10 Male Traits That Beat Verbal Agility

I’ve had some discussions recently about why men can’t express what they are feeling and thinking. It’s a guessing game sometimes; a seemingly trap at other times.

While it makes for an interesting discussion of feelings and thoughts expressed verbally vs. remaining silent, I think there are more important traits than verbal agilityHere are my top ten:

1) Sincerity: If a man ventures to speak, the last thing I want to hear are words said to placate me. If I ask, I really want to know. If you make a gesture make it count and speak for the words you can’t say.

2) Action: Who hasn’t heard “actions speak louder than words”?Take up a cause and work toward it; clean out the garage without being asked; hold the door for me (yes, I’m completely old-fashioned in that regard); and most importantly, defend those who can’t defend themselves – and don’t feel the need to brag about it.

3) Strength: Physical strength; strength of character; make decisions and live by them, take responsibility for decisions; cry when the situation calls for crying. Know who you are and be that person.

4) Family Man: This one’s a biggie. It doesn’t cover only spouse and offspring, but other family members – co-workers; community; fellow organization members.

5) Picks Up His Own Underwear!: It shows flexibility and trainability; conscious of the little things that matter.

6) Independent: No clinging unless our lives depend on it or we’re sledding.

7) Humor! A sense of humor makes up for a multitude of sins and balances my lack of a sense of humor.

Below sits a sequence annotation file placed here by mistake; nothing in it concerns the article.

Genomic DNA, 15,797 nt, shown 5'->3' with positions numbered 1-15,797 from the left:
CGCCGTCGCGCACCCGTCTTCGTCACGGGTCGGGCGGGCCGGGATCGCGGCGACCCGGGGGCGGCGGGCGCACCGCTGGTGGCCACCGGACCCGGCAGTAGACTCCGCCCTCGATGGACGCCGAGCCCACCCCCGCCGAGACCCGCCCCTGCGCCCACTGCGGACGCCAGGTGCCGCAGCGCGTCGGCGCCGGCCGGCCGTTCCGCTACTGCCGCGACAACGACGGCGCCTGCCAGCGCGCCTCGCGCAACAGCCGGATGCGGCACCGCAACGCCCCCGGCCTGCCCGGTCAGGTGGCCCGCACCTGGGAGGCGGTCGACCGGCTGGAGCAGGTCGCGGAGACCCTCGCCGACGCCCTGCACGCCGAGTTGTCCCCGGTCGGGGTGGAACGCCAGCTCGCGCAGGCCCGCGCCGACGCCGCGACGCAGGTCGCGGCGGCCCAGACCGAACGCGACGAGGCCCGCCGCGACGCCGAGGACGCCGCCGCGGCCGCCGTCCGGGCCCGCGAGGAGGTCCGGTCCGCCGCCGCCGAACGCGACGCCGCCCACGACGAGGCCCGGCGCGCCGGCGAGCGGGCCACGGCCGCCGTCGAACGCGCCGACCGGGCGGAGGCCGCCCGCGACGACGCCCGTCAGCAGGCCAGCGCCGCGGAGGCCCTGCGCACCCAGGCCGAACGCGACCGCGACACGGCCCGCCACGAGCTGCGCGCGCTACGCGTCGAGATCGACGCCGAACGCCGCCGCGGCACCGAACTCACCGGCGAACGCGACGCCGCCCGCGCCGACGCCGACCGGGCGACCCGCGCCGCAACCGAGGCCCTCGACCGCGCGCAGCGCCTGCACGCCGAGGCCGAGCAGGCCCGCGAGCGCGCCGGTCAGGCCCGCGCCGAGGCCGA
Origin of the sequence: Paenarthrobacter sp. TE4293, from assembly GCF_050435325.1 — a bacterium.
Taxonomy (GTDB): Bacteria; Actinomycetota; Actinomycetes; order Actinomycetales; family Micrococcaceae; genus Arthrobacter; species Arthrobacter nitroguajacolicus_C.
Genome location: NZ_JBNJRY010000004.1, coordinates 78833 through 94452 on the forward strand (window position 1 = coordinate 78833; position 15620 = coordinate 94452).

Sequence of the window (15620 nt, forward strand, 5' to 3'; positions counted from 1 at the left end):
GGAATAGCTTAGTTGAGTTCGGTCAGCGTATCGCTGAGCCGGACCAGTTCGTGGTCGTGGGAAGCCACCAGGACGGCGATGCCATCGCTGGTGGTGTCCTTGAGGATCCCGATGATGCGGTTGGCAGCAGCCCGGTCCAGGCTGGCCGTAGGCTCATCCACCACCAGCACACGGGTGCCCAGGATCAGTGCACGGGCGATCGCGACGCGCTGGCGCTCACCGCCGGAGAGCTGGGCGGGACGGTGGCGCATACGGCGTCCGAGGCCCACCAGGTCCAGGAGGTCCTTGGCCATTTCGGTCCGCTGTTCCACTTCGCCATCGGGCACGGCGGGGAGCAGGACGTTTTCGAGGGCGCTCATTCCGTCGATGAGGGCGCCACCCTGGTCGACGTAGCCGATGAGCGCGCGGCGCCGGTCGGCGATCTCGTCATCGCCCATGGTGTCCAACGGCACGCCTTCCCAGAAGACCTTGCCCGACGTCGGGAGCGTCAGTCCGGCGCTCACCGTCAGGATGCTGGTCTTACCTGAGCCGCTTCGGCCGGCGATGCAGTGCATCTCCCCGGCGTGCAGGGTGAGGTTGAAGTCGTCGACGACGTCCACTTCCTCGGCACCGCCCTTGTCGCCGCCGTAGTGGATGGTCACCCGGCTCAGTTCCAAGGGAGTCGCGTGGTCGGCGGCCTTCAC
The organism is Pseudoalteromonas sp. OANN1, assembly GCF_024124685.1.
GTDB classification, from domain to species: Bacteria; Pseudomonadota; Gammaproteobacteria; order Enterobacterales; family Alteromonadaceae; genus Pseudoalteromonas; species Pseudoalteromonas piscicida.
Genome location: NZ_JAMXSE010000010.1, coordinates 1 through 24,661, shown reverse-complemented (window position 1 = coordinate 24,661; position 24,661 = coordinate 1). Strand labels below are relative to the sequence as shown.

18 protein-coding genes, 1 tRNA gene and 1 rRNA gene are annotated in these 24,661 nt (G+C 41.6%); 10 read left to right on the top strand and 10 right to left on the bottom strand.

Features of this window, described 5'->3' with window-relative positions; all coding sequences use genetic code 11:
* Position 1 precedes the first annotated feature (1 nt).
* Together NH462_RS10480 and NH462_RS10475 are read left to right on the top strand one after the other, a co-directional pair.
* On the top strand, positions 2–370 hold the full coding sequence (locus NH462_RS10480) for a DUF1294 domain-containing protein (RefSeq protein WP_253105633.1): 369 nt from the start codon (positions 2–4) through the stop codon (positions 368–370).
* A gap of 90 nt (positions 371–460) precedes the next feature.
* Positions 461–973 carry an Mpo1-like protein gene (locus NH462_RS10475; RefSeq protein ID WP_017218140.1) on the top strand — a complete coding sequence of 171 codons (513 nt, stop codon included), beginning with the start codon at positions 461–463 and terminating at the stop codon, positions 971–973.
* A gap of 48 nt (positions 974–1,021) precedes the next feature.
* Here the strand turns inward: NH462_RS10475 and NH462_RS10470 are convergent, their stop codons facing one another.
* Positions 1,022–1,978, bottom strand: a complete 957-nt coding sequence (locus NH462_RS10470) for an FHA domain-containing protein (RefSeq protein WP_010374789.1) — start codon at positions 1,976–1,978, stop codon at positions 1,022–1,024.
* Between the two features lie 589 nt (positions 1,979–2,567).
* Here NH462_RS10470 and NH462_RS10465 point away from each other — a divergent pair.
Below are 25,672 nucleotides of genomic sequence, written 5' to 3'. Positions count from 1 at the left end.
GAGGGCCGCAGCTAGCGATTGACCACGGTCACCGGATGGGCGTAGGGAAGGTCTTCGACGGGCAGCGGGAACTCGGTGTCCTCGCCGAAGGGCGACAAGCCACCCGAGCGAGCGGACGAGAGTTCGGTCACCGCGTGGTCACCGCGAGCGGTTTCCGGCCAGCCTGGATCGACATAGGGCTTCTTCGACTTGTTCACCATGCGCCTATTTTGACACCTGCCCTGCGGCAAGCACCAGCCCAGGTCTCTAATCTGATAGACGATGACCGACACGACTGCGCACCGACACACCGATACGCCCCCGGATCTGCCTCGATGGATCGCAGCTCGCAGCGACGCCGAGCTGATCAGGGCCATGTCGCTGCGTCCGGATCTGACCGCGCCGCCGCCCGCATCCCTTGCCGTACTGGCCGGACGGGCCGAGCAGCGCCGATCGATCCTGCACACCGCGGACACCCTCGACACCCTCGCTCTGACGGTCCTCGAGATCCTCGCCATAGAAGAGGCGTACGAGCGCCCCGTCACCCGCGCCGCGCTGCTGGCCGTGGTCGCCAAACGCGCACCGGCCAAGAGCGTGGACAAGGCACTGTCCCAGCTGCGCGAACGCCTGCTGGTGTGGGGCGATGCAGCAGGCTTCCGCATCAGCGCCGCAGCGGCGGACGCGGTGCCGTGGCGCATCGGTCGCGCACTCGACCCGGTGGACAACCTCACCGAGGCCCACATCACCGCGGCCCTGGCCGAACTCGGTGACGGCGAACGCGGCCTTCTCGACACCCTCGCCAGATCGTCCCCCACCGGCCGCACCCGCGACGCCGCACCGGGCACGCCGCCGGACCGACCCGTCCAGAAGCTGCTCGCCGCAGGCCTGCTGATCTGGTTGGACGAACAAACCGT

8) Good Listening Skills: Sometimes you need to just listen.

9) Confidence: Specifically in knowing what you don’t know and that it’s okay to not know. No excuses or made-up answers.

10) Laid-Back: Not so laid-back you don’t respond! Most women really do need this balance. Our lives are so frenetic a man who isn’t adding stress to an already stressful life is a bonus. When I get annoyed with your “laid-backness”, I don’t really mean it – not long-term anyway.

“Never Forget”

Today is the 11th anniversary of 9/11. A Tuesday. Bright, sunny, cloudless. A clean slate on which to write our future. Will it be one of anger and justification. Or of love and peace.

9/11. We must “never forget”, people say. Indeed. But we must be cognizant in our “not forgetting” to know what it is we are remembering not to forget.

We MUST learn to be more tender to each other. More forgiving. More inclusive. Looking beyond the face of despair, fear and anger and choose instead to see peace, kindness, and strength.  Those traits that should be duplicated and worn as badges, allowing them to emit a glow of positive energy that begets positive energy.

You are loved. As everyone should be loved. And we should learn to accept that generosity, because it is indeed, a generous gift.

If we are here, we matter. It matters that we share that love and work for a brighter future.

Anger Is A Cover Story

(I wrote this some time ago and never published it, thinking it was not the right time. Now, following a shooting at a church in Maryland, the time it seems, is at hand.)

It has been ten days since a gunman, Frank Smith, held hostages at Verso Paper in Jay, Maine. By all accounts, he had an “anger” problem. The media reported whatever they could snatch to make a story, much of which was inaccurate, but hey, they were first with inaccuracy.

I am bothered by the incompleteness of the story. The only media follow-up being the hostages were released and the gunman surrendered. Simple. Of course, had anyone been physically injured I’m sure it would have been covered differently. Violence sells. Tragedy, in general, sells.  Continue reading

Loneliness. Alone. Solitude.

Washing dishes is a chore from which I seldom shy. There’s something about attacking those microcosms in among the stacks of dirty dishes that I find satisfying. Few chores, can one do and get instant gratification as gazing on a sink of sparkling glass and silverware. I most often do them alone as the respite is quieting and welcome.

I have a friend who is on a new path on her life journey. She says she used to be alone, but not lonely. Now she feels she is both as she processes the end of her marriage. Continue reading